Prepare to pull the rip cord and land onto a battlefield in the middle of the Vietnam War as Brink Productions, in association with the Adelaide Festival Centre and State Theatre Company, recreate the overwhelming sonic barrage of the Battle of Long Tan.
'Long Tan' Director Chris Drummond summarises the governing premise of the world premiere production of 'Long Tan' as “everybody thought they were right and everybody suffered”.
While Australian historians have glorified the remarkable exploits of the vastly outnumbered Australian troops, playwright Verity Laughton sought to provide a balanced perspective, seeking the recollections of almost a dozen Australian soldiers, as well as the views of the Vietnamese, as Chris explains. “It is a collective re-telling of this battle of Long Tan; so ten soldiers taking us moment by moment through this horrible battle and that was a very intense, intimate physical experience for those guys that went through that.”'Long Tan' rehearsals. Image © Kate Pardey
“[Verity has] also interviewed a number people from the Vietnamese community, both here in Australia but also in Vietnam, and that is much more complex series of conversations for lots of reasons”.
“There are a lot of [Vietnamese] people in Australia who can’t get home… Where their families have come from. We wanted to be very careful not to try to generically represent all the Vietnamese perspectives, so she has taken the story of one village and one family inside that village and she’s told [their story] in a very spare way as a counterpoint to the main story.”
Owing to the raging politics that surrounded the Vietnam War, Vietnam vets were regularly vilified when they returned home. 'Long Tan' seeks to show that while all war is hell, it is that much worse when the fighting continues when returning to home soil, as Chris explains: “One of the things that has been really powerful that we’ve had as artists creating this… Is how raw the pain still is for all sorts of people, for everybody: for the people that protested but most particularly the soldiers who came back.”'Long Tan' rehearsals. Image © Kate Pardey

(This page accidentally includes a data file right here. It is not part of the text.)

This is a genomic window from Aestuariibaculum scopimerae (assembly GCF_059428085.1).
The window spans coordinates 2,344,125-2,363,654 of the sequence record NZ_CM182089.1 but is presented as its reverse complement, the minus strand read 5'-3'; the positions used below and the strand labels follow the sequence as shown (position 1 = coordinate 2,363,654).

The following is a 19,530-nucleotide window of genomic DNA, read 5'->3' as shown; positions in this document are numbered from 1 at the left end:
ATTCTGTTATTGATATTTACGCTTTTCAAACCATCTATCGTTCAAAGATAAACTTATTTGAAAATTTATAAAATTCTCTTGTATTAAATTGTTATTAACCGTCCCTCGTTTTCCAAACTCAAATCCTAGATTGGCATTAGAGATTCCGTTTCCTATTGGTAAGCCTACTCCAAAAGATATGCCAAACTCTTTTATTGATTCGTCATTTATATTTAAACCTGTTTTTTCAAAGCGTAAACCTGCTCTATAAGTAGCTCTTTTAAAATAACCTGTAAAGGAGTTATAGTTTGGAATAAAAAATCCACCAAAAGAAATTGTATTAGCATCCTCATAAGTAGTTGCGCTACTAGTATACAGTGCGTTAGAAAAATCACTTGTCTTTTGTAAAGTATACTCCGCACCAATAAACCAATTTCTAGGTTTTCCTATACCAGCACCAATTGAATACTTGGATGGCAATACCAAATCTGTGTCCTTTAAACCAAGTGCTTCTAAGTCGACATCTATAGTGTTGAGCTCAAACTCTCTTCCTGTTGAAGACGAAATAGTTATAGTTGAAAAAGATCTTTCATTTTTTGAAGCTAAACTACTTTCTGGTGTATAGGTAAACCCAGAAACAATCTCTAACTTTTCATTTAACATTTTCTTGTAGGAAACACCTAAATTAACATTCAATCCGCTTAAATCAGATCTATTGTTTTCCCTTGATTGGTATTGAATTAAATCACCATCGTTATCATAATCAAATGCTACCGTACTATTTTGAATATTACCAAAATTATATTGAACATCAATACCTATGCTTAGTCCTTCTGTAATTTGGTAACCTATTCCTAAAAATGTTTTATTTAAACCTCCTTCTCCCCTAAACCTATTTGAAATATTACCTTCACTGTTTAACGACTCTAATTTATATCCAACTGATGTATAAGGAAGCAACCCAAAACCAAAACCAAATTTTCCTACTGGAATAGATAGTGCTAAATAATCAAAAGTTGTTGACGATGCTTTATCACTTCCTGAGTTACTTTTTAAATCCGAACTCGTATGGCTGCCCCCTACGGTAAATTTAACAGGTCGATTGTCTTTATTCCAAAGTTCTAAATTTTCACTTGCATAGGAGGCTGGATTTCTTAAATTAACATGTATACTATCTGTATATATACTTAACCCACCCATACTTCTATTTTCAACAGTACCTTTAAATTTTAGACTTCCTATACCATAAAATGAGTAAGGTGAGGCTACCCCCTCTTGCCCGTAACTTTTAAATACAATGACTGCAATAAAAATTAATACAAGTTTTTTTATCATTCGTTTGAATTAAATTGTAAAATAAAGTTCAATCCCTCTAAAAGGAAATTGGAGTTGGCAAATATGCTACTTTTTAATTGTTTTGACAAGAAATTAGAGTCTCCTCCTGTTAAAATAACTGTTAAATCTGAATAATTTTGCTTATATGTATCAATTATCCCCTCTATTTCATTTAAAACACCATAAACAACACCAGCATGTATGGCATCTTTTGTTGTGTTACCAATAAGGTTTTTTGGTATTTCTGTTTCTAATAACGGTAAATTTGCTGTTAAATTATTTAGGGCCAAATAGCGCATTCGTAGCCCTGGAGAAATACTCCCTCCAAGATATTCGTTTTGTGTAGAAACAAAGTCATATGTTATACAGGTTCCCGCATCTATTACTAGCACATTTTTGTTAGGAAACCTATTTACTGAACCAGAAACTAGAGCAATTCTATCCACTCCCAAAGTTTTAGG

The design of 'Long Tan'’s staging was in part inspired by a wish to evoke empathy for our veterans who still feel the wound of being misunderstood, even 50 years on from the initial injury. It is a play that serves an essential public service for the nation that those young, brave men were often conscripted into defending. As such, the work has received significant public funding through the Australian Council for the Arts programme Catalyst.
“Verity, the playwright, wanted for our society to witness the horror [the soldiers] went through, the cost of them being sent by the Government into war.”
The auditory experience of the audience will be amplified, ensuring a surround sound bombast normally reserved for your IMAX blockbusters, but in a live setting with the dozen cast members surrounded by the audience, much like the soldiers were beset by their enemies: “The way that we are staging it is a bit like a tennis match, so the audience will be on two sides with the stage running down the middle and everybody will either be given headphones as they walk in or they’ll be waiting on their chair."'Long Tan' rehearsals. Image © Kate Pardey
“Visually it is like any other piece at the theatre where the actors come on stage and start to act out the story, but because the audience is getting [the sound] through the headphones with this rich film-like soundscape in and around the dialogue, it creates this very heightened, intense experience for the audience.”
An audio-visual exhibition will be housed in the foyer, providing additional insight into the famous conflict.
'Long Tan' plays Adelaide Festival Centre's Space Theatre from 31 March-8 April.